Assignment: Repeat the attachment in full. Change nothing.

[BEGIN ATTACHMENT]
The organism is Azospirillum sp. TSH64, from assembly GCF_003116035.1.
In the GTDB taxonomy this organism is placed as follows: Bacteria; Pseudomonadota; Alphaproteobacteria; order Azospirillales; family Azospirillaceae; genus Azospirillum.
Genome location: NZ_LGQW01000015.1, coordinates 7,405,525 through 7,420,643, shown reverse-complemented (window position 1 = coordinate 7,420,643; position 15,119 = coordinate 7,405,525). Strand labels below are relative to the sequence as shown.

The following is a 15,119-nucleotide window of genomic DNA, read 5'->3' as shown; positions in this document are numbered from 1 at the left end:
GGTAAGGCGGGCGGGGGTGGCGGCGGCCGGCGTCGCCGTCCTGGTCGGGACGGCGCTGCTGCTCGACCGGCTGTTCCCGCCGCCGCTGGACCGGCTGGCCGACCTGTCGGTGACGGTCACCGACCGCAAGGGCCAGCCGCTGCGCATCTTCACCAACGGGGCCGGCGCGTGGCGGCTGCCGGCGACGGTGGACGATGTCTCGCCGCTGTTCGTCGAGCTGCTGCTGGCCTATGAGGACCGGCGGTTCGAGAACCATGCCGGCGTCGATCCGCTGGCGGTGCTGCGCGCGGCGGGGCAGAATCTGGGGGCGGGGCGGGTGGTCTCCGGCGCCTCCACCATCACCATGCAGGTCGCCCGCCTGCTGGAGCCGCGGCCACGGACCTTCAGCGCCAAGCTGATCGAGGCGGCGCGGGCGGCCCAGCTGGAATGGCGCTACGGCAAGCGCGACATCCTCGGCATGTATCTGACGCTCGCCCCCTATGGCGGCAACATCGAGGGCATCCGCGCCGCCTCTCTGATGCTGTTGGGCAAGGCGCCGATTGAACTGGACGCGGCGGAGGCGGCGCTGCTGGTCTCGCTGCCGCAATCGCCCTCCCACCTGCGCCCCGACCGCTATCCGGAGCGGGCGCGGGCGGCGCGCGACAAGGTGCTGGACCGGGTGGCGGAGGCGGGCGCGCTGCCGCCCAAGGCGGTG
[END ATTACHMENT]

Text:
The organism is Azospirillum sp. TSH64, from assembly GCF_003116035.1.
In the GTDB taxonomy this organism is placed as follows: Bacteria; Pseudomonadota; Alphaproteobacteria; order Azospirillales; family Azospirillaceae; genus Azospirillum.
Genome location: NZ_LGQW01000015.1, coordinates 7,405,525 through 7,420,643, shown reverse-complemented (window position 1 = coordinate 7,420,643; position 15,119 = coordinate 7,405,525). Strand labels below are relative to the sequence as shown.

The following is a 15,119-nucleotide window of genomic DNA, read 5'->3' as shown; positions in this document are numbered from 1 at the left end:
GGTAAGGCGGGCGGGGGTGGCGGCGGCCGGCGTCGCCGTCCTGGTCGGGACGGCGCTGCTGCTCGACCGGCTGTTCCCGCCGCCGCTGGACCGGCTGGCCGACCTGTCGGTGACGGTCACCGACCGCAAGGGCCAGCCGCTGCGCATCTTCACCAACGGGGCCGGCGCGTGGCGGCTGCCGGCGACGGTGGACGATGTCTCGCCGCTGTTCGTCGAGCTGCTGCTGGCCTATGAGGACCGGCGGTTCGAGAACCATGCCGGCGTCGATCCGCTGGCGGTGCTGCGCGCGGCGGGGCAGAATCTGGGGGCGGGGCGGGTGGTCTCCGGCGCCTCCACCATCACCATGCAGGTCGCCCGCCTGCTGGAGCCGCGGCCACGGACCTTCAGCGCCAAGCTGATCGAGGCGGCGCGGGCGGCCCAGCTGGAATGGCGCTACGGCAAGCGCGACATCCTCGGCATGTATCTGACGCTCGCCCCCTATGGCGGCAACATCGAGGGCATCCGCGCCGCCTCTCTGATGCTGTTGGGCAAGGCGCCGATTGAACTGGACGCGGCGGAGGCGGCGCTGCTGGTCTCGCTGCCGCAATCGCCCTCCCACCTGCGCCCCGACCGCTATCCGGAGCGGGCGCGGGCGGCGCGCGACAAGGTGCTGGACCGGGTGGCGGAGGCGGGCGCGCTGCCGCCCAAGGCGGTG